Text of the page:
GC31 inhibited lipopolysaccharide-induced inhibitor of nuclear factor kappa B alpha degradation and nuclear factor kappa B p65 nuclear translocation

NF-κB is a crucial transcription factor for expression of adhesion molecules [23,24]. The phosphorylation of NF-κB p65 (Ser536) plays an important role in regulating NF-κB activation and transcription of many inflammatory genes [24]. Therefore, we determined the effect of GC31 on NF-κB transcriptional activation. HUVECs were treated with various concentrations of GC31 for 30 min before stimulation with LPS for 1 h. Pretreatment with GC31 dose-dependently reduced the translocation of phosphorylated p65 NF-κB to the nuclear fraction compared to the LPS group (Figure 4A). Translocation of NF-κB from cytoplasm to the nucleus was preceded by the phosphorylation, ubiquitination, and proteolytic degradation of IκBα [25]. To explore whether GC31 affected LPS-induced degradation of IκBα, western blot analysis was performed. As Figure 4B shows, stimulation with LPS treatment for 30 min caused rapid phosphorylation and degradation of IκBα, while pretreatment with GC31 for 30 min inhibited the LPS-induced phosphorylation and degradation of IκBα in a dose-dependent fashion (Figure 4B). Taken together, the data suggested that GC31 inhibited LPS-induced NF-κB activation, which might be associated with the blockade of LPS-induced adhesion molecule production by GC31.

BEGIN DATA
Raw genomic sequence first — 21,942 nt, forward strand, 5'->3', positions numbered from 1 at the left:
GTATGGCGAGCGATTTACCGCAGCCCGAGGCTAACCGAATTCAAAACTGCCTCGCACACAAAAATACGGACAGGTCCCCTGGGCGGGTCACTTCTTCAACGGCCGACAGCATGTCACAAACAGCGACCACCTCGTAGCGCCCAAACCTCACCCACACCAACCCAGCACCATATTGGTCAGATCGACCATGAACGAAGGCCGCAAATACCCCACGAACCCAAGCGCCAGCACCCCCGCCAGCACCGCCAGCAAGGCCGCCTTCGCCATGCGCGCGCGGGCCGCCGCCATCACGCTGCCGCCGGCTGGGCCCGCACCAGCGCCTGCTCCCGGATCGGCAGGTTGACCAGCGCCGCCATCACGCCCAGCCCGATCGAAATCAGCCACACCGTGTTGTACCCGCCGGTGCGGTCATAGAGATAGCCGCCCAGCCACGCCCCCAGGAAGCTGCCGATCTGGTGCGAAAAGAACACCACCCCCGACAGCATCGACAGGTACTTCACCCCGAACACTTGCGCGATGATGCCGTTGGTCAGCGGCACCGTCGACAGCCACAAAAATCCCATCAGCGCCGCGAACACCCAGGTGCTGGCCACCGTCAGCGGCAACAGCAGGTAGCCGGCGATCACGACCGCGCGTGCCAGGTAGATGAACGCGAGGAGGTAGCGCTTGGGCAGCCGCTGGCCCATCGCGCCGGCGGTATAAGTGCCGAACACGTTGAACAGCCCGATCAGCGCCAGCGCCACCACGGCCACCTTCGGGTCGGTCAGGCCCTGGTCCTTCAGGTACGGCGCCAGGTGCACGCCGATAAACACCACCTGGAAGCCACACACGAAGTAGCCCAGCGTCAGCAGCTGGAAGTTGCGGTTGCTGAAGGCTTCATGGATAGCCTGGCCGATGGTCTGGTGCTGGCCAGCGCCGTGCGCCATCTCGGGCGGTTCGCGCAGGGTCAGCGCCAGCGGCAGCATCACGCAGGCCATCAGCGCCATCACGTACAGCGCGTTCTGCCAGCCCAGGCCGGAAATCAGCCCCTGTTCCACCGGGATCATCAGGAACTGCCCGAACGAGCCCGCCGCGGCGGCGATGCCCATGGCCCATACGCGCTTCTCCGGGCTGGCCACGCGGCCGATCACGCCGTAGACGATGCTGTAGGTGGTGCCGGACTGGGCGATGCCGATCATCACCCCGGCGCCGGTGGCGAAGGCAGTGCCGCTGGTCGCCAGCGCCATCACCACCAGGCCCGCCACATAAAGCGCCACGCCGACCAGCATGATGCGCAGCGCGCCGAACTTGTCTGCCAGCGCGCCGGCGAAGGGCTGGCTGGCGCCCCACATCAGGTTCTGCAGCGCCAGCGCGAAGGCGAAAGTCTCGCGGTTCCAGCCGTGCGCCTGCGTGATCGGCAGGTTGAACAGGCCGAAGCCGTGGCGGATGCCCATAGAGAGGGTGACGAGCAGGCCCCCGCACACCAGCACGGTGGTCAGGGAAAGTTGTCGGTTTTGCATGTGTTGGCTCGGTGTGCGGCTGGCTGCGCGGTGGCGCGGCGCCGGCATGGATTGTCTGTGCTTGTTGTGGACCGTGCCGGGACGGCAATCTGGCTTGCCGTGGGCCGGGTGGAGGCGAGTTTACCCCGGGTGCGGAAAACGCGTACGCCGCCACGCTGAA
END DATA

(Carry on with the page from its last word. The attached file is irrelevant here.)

GC31 reduced lipopolysaccharide-induced activation of mitogen-activated protein kinase pathways in human umbilical vein endothelial cells

Of the signaling pathways activated by LPS in endothelial cells, the p44/42 MAPK and p38 MAPK pathways have been shown to be directly involved in producing cytokines and adhesion molecules [26,27]. Hence, we examined the effect of GC31 on LPS-induced MAPK activation. As shown in Figure 5, 30 min after LPS treatment, the levels of activated p38 MAPK and ERK1/2 in the untreated cells were markedly increased. However, GC31 pretreatment moderately inhibited p38 MAPK activity in a dose-dependent manner and mildly reduced ERK1/2 activity in the LPS-stimulated HUVECs (Figure 5). These results suggested that GC31 may suppress LPS-induced ICAM-1 expression, at least in part, by reducing the activation of the p38 MAPK and ERK1/2 pathways.